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PLOS ONE  2009 

Effect of the Gene doublesex of Anastrepha on the Somatic Sexual Development of Drosophila

DOI: 10.1371/journal.pone.0005141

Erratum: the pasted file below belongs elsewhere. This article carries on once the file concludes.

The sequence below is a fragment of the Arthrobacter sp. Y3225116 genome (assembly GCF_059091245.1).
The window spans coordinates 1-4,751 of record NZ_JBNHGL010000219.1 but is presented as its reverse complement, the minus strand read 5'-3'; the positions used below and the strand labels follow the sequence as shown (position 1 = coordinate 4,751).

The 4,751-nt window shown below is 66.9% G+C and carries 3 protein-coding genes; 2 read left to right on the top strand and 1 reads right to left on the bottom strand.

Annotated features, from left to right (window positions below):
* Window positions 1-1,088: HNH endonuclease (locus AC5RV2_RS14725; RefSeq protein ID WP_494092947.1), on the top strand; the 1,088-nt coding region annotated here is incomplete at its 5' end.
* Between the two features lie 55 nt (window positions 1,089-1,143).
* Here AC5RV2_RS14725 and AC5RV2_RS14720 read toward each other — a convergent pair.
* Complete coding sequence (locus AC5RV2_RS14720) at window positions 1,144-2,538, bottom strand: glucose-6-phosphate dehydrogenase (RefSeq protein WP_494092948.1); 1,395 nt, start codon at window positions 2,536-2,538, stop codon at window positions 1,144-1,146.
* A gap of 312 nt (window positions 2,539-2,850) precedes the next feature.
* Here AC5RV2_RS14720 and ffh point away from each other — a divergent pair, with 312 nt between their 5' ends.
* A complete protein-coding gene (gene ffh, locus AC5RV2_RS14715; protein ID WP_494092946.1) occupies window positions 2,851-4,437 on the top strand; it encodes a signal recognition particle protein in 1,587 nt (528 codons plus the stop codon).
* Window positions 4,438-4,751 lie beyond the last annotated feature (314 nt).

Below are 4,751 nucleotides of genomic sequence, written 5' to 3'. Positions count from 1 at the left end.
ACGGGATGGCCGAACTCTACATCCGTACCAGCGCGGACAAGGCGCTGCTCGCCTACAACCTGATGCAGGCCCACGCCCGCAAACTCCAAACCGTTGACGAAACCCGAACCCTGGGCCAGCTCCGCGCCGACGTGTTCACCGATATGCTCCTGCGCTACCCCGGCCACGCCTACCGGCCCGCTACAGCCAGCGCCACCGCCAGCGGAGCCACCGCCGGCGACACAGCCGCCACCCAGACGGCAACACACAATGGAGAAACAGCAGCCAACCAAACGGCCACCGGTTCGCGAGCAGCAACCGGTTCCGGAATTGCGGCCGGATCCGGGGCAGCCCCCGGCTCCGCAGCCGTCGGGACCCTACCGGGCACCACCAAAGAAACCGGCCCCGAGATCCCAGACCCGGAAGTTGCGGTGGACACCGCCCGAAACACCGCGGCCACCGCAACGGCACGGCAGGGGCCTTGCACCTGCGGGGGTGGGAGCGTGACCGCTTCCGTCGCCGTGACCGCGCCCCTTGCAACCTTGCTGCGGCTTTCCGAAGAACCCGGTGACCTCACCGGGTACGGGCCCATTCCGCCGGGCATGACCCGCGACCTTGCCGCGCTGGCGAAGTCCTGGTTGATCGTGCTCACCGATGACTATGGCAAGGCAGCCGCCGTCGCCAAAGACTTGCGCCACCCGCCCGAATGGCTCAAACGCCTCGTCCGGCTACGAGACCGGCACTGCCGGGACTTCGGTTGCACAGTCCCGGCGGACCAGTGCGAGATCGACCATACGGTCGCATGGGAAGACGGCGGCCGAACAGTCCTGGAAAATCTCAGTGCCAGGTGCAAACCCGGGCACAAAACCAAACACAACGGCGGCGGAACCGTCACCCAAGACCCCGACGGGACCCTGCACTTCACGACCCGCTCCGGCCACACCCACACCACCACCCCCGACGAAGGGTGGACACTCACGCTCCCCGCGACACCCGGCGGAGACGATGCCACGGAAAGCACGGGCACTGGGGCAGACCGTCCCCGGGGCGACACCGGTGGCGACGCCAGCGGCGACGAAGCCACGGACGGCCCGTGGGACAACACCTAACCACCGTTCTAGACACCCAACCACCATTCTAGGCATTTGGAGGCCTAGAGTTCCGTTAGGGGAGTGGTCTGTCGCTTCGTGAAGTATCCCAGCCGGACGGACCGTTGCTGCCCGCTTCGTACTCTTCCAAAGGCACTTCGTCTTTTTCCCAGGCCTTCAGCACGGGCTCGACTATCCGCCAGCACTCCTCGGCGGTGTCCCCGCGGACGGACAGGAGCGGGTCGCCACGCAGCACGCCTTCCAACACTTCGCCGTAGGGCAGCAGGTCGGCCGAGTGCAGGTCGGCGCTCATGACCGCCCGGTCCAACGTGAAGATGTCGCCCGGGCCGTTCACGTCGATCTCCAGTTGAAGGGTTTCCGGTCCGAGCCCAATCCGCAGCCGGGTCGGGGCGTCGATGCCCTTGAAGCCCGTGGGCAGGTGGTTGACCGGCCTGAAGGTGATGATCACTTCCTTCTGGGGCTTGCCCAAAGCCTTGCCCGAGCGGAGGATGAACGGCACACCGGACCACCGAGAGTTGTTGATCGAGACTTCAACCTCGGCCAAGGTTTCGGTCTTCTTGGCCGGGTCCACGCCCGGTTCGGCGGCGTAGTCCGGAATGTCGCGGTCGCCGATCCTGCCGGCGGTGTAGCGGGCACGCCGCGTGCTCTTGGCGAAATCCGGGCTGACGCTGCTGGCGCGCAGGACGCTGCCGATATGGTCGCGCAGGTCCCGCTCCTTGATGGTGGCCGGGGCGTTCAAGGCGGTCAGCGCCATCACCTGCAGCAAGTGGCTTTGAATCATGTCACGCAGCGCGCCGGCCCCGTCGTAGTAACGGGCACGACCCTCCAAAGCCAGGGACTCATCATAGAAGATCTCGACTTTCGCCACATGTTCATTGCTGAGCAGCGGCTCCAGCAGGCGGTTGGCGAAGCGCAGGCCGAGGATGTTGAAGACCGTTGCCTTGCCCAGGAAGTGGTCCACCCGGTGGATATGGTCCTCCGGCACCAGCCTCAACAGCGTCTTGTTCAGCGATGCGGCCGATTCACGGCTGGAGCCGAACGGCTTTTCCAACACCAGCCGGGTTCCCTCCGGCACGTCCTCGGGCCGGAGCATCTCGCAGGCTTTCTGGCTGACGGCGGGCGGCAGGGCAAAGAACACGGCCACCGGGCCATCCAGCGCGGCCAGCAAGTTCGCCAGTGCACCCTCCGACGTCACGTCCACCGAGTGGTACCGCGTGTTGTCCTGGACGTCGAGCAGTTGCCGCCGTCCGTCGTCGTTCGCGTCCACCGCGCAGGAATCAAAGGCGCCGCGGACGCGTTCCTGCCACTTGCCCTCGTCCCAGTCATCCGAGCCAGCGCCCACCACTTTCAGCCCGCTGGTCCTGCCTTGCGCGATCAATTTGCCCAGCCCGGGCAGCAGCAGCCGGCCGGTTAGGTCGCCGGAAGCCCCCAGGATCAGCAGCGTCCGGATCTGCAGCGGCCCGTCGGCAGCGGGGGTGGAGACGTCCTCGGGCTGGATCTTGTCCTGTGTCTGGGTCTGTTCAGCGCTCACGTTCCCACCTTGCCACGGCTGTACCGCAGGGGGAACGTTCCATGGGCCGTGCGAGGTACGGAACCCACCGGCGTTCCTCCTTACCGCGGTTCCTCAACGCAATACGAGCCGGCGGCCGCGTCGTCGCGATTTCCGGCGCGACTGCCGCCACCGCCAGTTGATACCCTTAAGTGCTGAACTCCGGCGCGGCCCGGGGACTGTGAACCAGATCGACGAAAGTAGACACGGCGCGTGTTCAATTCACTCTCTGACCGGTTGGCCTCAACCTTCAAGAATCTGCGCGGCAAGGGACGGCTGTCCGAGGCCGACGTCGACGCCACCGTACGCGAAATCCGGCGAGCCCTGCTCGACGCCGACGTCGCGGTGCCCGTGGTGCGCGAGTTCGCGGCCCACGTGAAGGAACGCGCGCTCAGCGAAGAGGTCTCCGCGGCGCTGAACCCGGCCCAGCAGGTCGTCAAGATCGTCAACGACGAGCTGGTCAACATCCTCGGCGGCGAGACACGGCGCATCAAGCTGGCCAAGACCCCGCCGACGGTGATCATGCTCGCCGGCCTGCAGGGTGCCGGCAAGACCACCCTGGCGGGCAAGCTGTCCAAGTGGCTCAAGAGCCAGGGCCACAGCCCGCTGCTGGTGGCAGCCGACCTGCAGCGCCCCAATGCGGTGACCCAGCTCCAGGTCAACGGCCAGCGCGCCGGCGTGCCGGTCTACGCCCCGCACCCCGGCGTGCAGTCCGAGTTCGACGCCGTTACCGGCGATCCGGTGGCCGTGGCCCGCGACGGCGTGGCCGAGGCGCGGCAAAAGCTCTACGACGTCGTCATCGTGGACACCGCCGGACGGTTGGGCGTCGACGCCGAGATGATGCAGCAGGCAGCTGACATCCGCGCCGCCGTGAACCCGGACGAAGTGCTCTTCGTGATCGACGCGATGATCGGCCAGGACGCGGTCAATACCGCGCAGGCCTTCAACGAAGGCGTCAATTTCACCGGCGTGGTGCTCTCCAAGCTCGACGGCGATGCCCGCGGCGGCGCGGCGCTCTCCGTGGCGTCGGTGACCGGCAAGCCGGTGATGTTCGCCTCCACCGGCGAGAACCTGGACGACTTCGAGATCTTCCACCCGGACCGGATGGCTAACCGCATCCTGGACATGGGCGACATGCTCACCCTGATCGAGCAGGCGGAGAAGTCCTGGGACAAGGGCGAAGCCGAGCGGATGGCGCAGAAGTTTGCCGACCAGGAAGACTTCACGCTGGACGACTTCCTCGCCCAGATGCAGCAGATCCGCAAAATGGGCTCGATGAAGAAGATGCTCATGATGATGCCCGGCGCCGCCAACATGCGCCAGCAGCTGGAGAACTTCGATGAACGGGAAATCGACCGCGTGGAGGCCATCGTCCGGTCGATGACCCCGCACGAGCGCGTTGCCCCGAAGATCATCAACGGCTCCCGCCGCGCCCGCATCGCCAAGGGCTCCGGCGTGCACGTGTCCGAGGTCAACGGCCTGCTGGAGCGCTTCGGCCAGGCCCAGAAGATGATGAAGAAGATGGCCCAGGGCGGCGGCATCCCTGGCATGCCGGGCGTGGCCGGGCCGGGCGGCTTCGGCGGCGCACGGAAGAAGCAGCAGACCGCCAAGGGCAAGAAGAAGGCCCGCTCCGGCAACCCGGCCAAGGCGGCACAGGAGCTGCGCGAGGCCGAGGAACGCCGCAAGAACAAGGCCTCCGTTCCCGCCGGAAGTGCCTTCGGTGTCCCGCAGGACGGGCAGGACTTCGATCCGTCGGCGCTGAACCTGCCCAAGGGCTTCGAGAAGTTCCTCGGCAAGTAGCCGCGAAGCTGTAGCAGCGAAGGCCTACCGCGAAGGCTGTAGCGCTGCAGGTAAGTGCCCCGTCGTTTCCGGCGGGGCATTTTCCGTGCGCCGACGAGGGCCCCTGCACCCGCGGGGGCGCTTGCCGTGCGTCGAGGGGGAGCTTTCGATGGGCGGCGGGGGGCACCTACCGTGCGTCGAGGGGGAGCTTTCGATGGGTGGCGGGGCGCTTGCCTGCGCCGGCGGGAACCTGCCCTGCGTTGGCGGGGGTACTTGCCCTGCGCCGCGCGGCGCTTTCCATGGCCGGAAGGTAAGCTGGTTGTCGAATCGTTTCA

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Background The gene doublesex (dsx) is at the bottom of the sex determination genetic cascade and is transcribed in both sexes, but gives rise to two different proteins, DsxF and DsxM, which impose female and male sexual development respectively via the sex-specific regulation of the so-called sexual cyto-differentiation genes. The present manuscript addressed the question about the functional conservation of the tephritid Anastrepha DsxF and DsxM proteins to direct the sexual development in Drosophila (Drosophilidae). Methodology To express these proteins in Drosophila, the GAL4-UAS system was used. The effect of these proteins was monitored in the sexually dimorphic regions of the fly: the foreleg basitarsus, the 5th, 6th and 7th tergites, and the external terminalia. In addition, we analysed the effect of Anastrepha DsxF and DsxM proteins on the regulation of Drosophila yolk protein genes, which are expressed in the fat body of adult females under the control of dsx. Conclusions The Anastrepha DsxF and DsxM proteins transformed doublesex intersexual Drosophila flies into females and males respectively, though this transformation was incomplete and the extent of their influence varied in the different sexually dimorphic regions of the adult fly. The Anastrepha DsxF and DsxM proteins also behaved as activators and repressors, respectively, of the Drosophila yolk protein genes, as do the DsxF and DsxM proteins of Drosophila itself. Finally, the Anastrepha DsxF and DsxM proteins were found to counteract the functions of Drosophila DsxM and DsxF respectively, reflecting the normal behaviour of the latter proteins towards one another. Collectively, these results indicate that the Anastrepha DsxF and DsxM proteins show conserved female and male sex-determination function respectively in Drosophila, though it appears that they cannot fully substitute the latter's own Dsx proteins. This incomplete function might be partly due to a reduced capacity of the Anastrepha Dsx proteins to completely control the Drosophila sexual cyto-differentiation genes, a consequence of the accumulation of divergence between these species resulting in the formation of different co-adapted complexes between the Dsx proteins and their target genes.


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